Senator MURPHY. I mean, after they graduate, I would see them going into this broad concept of all sorts of particular accomplishments and special projects that you speak of, but these fellows we are talking about that we want to help, they are not qualified, they wouldn't understand what you were talking about any more than I do.

Dr. ROBERTSON. Well, I feel, sir, that the academic institution selected for this purpose would develop courses, both undergraduate and graduate, in all aspects of marine science and technology.

Senator MURPHY. I would think you would start with the undergraduates because you have to begin at the beginning. Before you get to the graduate school, you have to have undergraduates prepared, and apparently there is little opportunity for a young fellow going to school today that wants to become interested in this, where he can get the courses that we think should be provided because of its obvious importance not only now, but in the future.

We are trying to get the first step started, is that right?

Senator PELL. Exactly. For instance, both you, Senator Murphy, and we in Rhode Island have people going to sea. One of the problems of people going to sea is find out how you start. It is a pretty tough life but there are young men who want to do it, but the skippers in the fishing boats would not take a young man now untrained because he would be a nuisance unless he is a relative or has a particular in.

What we are seeking to do to remedy this is to start a program which is not going to turn out bachelors of arts but will turn out fellows at the end of 2 years who want to fish. This is the thrust of the program.

I think what has happened here, and we notice it sometimes from the Hill, no matter what the merits of a program, rarely does a Government agency not wish to administer it. I think it is interesting in the executive branch of the Government, the interest in this program.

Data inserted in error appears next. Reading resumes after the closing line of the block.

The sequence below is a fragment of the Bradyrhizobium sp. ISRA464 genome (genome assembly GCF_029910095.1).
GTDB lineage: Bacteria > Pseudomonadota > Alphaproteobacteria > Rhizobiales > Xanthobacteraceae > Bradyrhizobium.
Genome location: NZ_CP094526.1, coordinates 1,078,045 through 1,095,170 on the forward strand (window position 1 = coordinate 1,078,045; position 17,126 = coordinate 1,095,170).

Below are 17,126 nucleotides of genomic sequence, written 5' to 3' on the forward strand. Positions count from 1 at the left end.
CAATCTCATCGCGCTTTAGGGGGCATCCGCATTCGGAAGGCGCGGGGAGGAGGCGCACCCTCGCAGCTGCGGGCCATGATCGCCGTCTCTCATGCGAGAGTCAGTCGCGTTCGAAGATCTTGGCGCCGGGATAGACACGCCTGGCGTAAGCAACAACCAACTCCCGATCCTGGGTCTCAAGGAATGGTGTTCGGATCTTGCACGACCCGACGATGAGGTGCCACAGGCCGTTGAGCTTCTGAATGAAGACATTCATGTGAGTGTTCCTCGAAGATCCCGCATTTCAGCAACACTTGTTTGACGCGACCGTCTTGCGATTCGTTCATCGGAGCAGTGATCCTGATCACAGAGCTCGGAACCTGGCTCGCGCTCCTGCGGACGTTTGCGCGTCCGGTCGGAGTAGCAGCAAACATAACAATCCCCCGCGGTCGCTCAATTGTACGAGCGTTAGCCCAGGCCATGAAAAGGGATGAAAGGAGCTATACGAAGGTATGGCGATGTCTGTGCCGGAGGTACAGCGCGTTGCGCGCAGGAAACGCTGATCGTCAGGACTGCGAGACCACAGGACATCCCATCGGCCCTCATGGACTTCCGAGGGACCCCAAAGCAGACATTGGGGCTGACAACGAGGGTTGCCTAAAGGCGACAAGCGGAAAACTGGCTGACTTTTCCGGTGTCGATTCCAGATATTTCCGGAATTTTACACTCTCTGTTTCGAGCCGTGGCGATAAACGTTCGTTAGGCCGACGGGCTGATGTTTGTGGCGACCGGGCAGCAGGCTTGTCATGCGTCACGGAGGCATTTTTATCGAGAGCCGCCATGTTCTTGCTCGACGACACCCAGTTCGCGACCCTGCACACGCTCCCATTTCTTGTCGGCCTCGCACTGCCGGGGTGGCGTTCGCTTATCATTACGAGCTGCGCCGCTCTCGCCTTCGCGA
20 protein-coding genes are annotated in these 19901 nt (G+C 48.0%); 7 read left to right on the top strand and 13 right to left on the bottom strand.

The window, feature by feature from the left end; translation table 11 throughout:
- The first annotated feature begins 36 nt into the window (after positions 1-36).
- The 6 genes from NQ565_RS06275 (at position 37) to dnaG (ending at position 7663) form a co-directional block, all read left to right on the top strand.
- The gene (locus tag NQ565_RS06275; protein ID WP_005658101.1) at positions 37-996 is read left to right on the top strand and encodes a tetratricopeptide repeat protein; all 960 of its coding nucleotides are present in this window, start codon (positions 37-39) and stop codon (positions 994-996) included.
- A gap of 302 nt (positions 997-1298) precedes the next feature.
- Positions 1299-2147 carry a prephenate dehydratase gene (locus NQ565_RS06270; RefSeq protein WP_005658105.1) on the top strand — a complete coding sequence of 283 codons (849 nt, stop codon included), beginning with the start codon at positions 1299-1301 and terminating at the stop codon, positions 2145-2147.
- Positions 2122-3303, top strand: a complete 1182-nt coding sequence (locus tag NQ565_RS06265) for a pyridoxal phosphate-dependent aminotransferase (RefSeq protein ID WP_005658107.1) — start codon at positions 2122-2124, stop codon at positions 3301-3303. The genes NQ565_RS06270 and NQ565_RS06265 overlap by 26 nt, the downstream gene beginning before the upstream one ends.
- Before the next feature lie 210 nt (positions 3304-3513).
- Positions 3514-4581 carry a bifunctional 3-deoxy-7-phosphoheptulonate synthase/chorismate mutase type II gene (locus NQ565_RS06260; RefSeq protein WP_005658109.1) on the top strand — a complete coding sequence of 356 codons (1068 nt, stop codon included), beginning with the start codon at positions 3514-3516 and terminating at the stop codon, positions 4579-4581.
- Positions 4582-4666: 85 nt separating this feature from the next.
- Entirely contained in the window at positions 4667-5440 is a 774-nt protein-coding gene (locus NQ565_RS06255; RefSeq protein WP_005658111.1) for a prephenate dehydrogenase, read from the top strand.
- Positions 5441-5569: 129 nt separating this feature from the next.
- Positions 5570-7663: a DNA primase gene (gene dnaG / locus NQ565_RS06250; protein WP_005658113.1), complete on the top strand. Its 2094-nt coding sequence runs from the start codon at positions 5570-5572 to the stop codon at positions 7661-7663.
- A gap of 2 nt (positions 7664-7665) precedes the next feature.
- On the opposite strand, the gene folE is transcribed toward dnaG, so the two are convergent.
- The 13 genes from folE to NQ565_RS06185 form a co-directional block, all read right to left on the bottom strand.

I hope that the executive branch will get together, come up with a composite conclusion. Maybe the Bureau of the Budget will be of some help in that matter, but aren't I correct in saying this that, if you did administer this program, as you suggest yourself, it would require an extension of your mandate?

Dr. ROBERTSON. It would insofar as some of the things that we would hope to support would be applied research in areas supporting our exploitation of marine resources. It would not insofar as it relates to our charter to support education at all levels in science and engineering. We could assist in developing the 2-year curriculum for this purpose, on the 4-year curriculum, or the graduate curriculum. There is no question that we have the authority and could

work in this field as we have in many others, to help provide the kind of education that is needed.

I believe that together with these educational activities should go hand in hand a research component at the university in which the faculty and the graduate students would be involved, just as we have in the other fields. I think this is necessary in order to have universities serve as centers for creating new knowledge and new techniques and new ways of doing things in the oceans, and in order that they can better educate people at all levels, both the ones who are in for a 2-year course and those who are going through to the doctor's degree in marine engineering, let us say.

Senator PELL. Well, I thank you.
Senator Murphy, do you have any further questions? ?
Senator MURPHY. No.

Senator Pell. I just repeat my point, that I never heard of a Government agency not wanting to administer a program, and I guess this is not an exception to it.

Thank you very much, Dr. Robertson.

Senator PELL. The next witness is Dr. Sidney Galler, Assistant Secretary for Science, Smithsonian Institution. Dr. Galler, I see you have a short statement here. Will you proceed

Ι as you will

Dr. GALLER. Mr. Chairman, the Secretary of the Smithsonian Institution sends his regrets that an out-of-town commitment prevents him from being here, and with your permission, I would like to read this rather short statement from him.